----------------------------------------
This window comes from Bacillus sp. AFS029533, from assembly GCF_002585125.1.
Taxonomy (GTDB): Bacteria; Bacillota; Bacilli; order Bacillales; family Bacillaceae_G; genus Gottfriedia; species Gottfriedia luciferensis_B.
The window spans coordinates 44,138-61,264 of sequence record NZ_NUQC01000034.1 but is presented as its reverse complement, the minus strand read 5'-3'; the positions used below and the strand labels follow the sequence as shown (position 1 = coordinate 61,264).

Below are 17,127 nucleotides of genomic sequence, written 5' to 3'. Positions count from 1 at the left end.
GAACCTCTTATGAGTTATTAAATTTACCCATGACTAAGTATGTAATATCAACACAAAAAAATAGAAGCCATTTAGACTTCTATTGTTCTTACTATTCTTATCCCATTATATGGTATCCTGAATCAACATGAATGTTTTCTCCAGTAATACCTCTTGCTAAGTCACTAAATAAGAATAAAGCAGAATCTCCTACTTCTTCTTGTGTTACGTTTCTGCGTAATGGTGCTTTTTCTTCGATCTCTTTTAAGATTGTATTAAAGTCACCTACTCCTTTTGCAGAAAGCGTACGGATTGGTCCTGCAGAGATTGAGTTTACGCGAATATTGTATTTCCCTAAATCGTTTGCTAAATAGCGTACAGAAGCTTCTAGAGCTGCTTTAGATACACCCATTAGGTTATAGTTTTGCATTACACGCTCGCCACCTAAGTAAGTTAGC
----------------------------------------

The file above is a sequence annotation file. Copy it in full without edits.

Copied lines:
This window comes from Bacillus sp. AFS029533, from assembly GCF_002585125.1.
Taxonomy (GTDB): Bacteria; Bacillota; Bacilli; order Bacillales; family Bacillaceae_G; genus Gottfriedia; species Gottfriedia luciferensis_B.
The window spans coordinates 44,138-61,264 of sequence record NZ_NUQC01000034.1 but is presented as its reverse complement, the minus strand read 5'-3'; the positions used below and the strand labels follow the sequence as shown (position 1 = coordinate 61,264).

Below are 17,127 nucleotides of genomic sequence, written 5' to 3'. Positions count from 1 at the left end.
GAACCTCTTATGAGTTATTAAATTTACCCATGACTAAGTATGTAATATCAACACAAAAAAATAGAAGCCATTTAGACTTCTATTGTTCTTACTATTCTTATCCCATTATATGGTATCCTGAATCAACATGAATGTTTTCTCCAGTAATACCTCTTGCTAAGTCACTAAATAAGAATAAAGCAGAATCTCCTACTTCTTCTTGTGTTACGTTTCTGCGTAATGGTGCTTTTTCTTCGATCTCTTTTAAGATTGTATTAAAGTCACCTACTCCTTTTGCAGAAAGCGTACGGATTGGTCCTGCAGAGATTGAGTTTACGCGAATATTGTATTTCCCTAAATCGTTTGCTAAATAGCGTACAGAAGCTTCTAGAGCTGCTTTAGATACACCCATTAGGTTATAGTTTTGCATTACACGCTCGCCACCTAAGTAAGTTAGC